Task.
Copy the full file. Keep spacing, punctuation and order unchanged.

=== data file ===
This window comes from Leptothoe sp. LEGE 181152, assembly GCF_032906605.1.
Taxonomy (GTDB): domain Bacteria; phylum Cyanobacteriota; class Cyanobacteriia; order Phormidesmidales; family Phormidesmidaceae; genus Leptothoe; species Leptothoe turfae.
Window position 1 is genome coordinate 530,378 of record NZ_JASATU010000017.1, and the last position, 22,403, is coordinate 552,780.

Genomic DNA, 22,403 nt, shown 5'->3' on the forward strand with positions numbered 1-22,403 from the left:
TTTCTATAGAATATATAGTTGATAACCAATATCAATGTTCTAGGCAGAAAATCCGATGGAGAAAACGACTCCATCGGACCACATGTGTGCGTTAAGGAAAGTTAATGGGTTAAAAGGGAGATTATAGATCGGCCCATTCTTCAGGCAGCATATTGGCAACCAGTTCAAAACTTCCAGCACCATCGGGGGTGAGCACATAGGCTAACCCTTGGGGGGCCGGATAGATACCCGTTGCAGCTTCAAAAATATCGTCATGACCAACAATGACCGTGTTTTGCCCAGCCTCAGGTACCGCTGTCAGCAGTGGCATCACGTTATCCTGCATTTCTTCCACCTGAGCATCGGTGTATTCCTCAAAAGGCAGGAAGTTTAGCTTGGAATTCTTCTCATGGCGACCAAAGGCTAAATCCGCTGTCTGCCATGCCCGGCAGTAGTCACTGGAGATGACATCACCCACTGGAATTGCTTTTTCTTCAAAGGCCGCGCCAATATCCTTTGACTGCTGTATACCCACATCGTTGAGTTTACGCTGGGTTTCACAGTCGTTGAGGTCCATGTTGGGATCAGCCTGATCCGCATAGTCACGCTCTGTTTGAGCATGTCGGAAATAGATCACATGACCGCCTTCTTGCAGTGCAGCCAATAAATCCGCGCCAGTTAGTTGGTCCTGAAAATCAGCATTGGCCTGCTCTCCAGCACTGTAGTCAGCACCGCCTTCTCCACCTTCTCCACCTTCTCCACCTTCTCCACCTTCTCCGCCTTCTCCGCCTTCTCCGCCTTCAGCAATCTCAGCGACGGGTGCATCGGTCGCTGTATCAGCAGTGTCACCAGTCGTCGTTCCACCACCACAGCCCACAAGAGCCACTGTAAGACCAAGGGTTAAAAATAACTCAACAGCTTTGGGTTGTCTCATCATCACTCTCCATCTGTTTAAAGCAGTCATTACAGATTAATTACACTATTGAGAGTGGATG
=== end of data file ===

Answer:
This window comes from Leptothoe sp. LEGE 181152, assembly GCF_032906605.1.
Taxonomy (GTDB): domain Bacteria; phylum Cyanobacteriota; class Cyanobacteriia; order Phormidesmidales; family Phormidesmidaceae; genus Leptothoe; species Leptothoe turfae.
Window position 1 is genome coordinate 530,378 of record NZ_JASATU010000017.1, and the last position, 22,403, is coordinate 552,780.

Genomic DNA, 22,403 nt, shown 5'->3' on the forward strand with positions numbered 1-22,403 from the left:
TTTCTATAGAATATATAGTTGATAACCAATATCAATGTTCTAGGCAGAAAATCCGATGGAGAAAACGACTCCATCGGACCACATGTGTGCGTTAAGGAAAGTTAATGGGTTAAAAGGGAGATTATAGATCGGCCCATTCTTCAGGCAGCATATTGGCAACCAGTTCAAAACTTCCAGCACCATCGGGGGTGAGCACATAGGCTAACCCTTGGGGGGCCGGATAGATACCCGTTGCAGCTTCAAAAATATCGTCATGACCAACAATGACCGTGTTTTGCCCAGCCTCAGGTACCGCTGTCAGCAGTGGCATCACGTTATCCTGCATTTCTTCCACCTGAGCATCGGTGTATTCCTCAAAAGGCAGGAAGTTTAGCTTGGAATTCTTCTCATGGCGACCAAAGGCTAAATCCGCTGTCTGCCATGCCCGGCAGTAGTCACTGGAGATGACATCACCCACTGGAATTGCTTTTTCTTCAAAGGCCGCGCCAATATCCTTTGACTGCTGTATACCCACATCGTTGAGTTTACGCTGGGTTTCACAGTCGTTGAGGTCCATGTTGGGATCAGCCTGATCCGCATAGTCACGCTCTGTTTGAGCATGTCGGAAATAGATCACATGACCGCCTTCTTGCAGTGCAGCCAATAAATCCGCGCCAGTTAGTTGGTCCTGAAAATCAGCATTGGCCTGCTCTCCAGCACTGTAGTCAGCACCGCCTTCTCCACCTTCTCCACCTTCTCCACCTTCTCCACCTTCTCCGCCTTCTCCGCCTTCTCCGCCTTCAGCAATCTCAGCGACGGGTGCATCGGTCGCTGTATCAGCAGTGTCACCAGTCGTCGTTCCACCACCACAGCCCACAAGAGCCACTGTAAGACCAAGGGTTAAAAATAACTCAACAGCTTTGGGTTGTCTCATCATCACTCTCCATCTGTTTAAAGCAGTCATTACAGATTAATTACACTATTGAGAGTGGATG